*Thailand uses 220 volts, 50 Hz. If your home country uses 110 volts (U.S. & Canada), note that many items such as laptops, Kindles, cameras and mobiles are dual-voltage and will work in Thailand (220v). Check your electronics in advance to be sure you won’t need to pack a voltage adapter.

What to pack for Thailand: Recommended electronics to pack

Waterproof Case // Portable Charger // Travel Adapter + USB Charger // Universal Charger

Travel adapters

Sockets, plugs, power adaptors – Thai sockets will fit two plug types. Pictured above: (A) European with 2 circular pins and (B) North American with 2 flat blades.

  • Brits, Aussies (and anyone from countries with creative plug shapes) – you’ll need a socket adapter.
  • Americans – while your plugs will work in Thailand, we recommend a global adapter if your flight/s route you through a 3rd country.

Cell/mobile phone

Charging your phone/tablet? If you’ll be hours or days between safe or convenient places to charge your phone or tablet in Thailand, an Anker external battery charger is both genius and tiny.

How to get organised to pack

All of these guys come in a huge choice of colours – great if you’re sharing luggage. To make it easier to find your identical black suitcase, consider a vivid luggage strap.

What to pack for Thailand: Recommended travel gear to pack

Packing Cubes // Master Lock // Packing Envelopes // Luggage Strap // Duffel Bag

Is your suitcase safe and secure? A TSA-approved luggage lock is just common sense (as is setting every lock you own to the same code).

Packing your carry-on for Thailand

If you have a bag that will serve double-duty as a carry-on, then a day or beach bag in Thailand, so much the better! Otherwise, if you have a long journey or multiple connections – wheel your things to Thailand.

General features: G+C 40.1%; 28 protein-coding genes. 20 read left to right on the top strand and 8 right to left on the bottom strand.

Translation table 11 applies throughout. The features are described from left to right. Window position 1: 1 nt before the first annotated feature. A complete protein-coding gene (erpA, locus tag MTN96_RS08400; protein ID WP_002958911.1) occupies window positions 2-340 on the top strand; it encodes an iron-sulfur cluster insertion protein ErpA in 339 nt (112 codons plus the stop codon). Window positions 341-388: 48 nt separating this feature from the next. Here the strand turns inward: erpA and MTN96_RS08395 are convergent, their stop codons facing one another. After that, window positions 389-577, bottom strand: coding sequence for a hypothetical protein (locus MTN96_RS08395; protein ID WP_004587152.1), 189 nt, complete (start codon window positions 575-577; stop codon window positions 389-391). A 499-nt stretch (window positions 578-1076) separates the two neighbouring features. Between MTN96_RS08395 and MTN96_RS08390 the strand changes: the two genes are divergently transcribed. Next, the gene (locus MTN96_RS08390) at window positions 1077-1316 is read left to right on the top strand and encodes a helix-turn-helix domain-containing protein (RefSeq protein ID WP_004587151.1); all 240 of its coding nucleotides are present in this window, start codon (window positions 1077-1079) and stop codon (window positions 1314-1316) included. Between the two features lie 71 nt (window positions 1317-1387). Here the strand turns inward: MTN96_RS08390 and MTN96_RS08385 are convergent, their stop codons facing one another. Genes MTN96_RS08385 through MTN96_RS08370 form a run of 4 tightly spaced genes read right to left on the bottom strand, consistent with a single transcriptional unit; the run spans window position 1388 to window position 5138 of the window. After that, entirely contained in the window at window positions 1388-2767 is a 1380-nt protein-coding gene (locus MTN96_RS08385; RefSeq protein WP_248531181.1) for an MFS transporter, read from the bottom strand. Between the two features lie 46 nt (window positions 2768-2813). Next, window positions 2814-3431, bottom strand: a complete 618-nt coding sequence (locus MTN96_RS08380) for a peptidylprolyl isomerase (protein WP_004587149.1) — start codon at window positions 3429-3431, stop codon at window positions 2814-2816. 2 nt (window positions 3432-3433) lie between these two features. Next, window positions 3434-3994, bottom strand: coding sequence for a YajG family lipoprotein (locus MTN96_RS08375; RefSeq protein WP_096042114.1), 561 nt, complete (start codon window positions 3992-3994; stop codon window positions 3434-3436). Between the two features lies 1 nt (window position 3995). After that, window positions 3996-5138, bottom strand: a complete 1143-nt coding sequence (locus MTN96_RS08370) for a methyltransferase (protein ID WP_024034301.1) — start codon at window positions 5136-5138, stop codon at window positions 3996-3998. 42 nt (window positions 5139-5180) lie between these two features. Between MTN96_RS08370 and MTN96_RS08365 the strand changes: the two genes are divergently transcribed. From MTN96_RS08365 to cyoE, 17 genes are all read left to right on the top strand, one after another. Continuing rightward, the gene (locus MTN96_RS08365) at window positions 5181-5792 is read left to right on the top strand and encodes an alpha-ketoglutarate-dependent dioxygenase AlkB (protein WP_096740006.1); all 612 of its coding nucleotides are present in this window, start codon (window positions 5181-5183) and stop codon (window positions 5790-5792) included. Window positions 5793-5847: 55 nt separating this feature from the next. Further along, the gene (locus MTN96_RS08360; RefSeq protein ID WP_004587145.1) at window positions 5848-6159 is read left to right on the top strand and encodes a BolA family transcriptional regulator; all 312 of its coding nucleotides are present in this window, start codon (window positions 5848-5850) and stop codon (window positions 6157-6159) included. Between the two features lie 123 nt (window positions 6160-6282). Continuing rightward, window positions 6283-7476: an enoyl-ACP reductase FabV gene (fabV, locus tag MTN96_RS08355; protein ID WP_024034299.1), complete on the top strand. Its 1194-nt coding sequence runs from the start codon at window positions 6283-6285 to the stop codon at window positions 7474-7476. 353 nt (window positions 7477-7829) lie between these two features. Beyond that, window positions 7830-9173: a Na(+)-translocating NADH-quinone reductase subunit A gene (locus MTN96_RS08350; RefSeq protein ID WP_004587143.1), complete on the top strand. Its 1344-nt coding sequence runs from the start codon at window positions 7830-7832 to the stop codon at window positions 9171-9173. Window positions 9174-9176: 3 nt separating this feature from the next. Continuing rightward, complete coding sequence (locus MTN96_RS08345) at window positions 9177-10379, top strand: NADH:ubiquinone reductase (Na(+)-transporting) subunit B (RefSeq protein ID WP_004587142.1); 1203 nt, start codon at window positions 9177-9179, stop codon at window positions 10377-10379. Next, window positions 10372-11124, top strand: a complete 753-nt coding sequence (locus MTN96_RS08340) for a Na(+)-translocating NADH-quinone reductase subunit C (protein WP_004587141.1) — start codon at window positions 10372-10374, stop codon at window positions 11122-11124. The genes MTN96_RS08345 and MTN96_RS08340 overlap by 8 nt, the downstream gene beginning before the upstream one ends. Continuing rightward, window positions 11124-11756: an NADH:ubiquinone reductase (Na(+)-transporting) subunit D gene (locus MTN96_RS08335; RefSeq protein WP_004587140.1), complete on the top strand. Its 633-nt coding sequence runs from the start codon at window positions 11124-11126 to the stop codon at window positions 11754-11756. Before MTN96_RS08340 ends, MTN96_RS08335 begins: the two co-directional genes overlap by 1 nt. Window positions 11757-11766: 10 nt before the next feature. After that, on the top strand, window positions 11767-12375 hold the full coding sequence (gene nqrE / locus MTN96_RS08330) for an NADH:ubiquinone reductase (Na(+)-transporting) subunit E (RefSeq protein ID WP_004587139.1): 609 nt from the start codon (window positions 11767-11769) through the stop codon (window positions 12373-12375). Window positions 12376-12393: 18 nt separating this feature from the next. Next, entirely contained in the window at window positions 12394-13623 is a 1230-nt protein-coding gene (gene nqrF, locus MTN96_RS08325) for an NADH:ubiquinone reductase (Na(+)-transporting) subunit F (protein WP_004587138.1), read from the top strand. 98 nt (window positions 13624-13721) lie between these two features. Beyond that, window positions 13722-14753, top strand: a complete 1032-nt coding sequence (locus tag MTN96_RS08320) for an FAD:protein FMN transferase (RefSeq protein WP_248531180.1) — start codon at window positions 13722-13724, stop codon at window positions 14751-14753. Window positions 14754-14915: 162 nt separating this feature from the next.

*Do you have connecting flights in Bangkok? Learn how to transfer at Bangkok Suvarnabhumi Airport like a total pro.

What to pack for Thailand: Recommended carry-on items

J Pillow // Bucky Eye Mask // Travelsox // Purell Hand Sanitizer

Staying comfy: Chances are, you’re facing a long flight to Thailand. Besides suggestions to pack snacks, load up your Kindle and drink lots of water – sleeping is the fastest way to get to Thailand. The J Pillow travel pillow is the strangest shaped pillow you’ve ever seen and yet… it just might be genius. Pair it with a sleep mask and some earplugs to ensure total separation from every discomfort of flying.

Your pre-flight checklist

Print your e-ticket

Do you have an e-ticket with connecting flights? Be sure to print your flight itinerary, including the booking reference (or download it somewhere obvious on your phone or iPad – don’t just leave it in your email). You’ll need it to get your onward boarding passes printed at a transfer desk. (Especially important if you’re using more than one airline!)

Thai Baht

What’s in your wallet? Thai Baht. Baht is the only currency accepted in Thailand (no US dollars), so check your bank’s international service fees before departure. There’s no need to travel into Thailand with Baht, unless you’d find it more convenient. International ATMs are very readily available all over Thailand (including at Koh Samui Airport, in the arrivals area). Perhaps exchange a small amount before you leave or at your home airport as a nice back-up plan? (Note that many small restaurants and beach cafés are cash-only).

Misc. packing for Thailand

What’s on your itinerary? Any given day of a Thai vacation might include hanging out by the pool, enjoying the beach, dining somewhere nice, renting a car & hiking a waterfall, visiting a magic garden or sailing the seas – there’s lots to do. Can your suitcase handle the activities you have in mind? Be sure to pack for every possibility. More packing questions?

  1. Perfect prep: Pre-Thailand tips
  2. Packing list: The A to Z Thailand list
  3. Koh Samui: The Koh Samui Guide

The Koh Samui Guide: Everything you need to know

Let’s review the contents of your suitcase. Will your clothes and shoes allow you to try everything, stay cool, and keep your naughty bits put away? Then you’re ready to roll. Enjoy!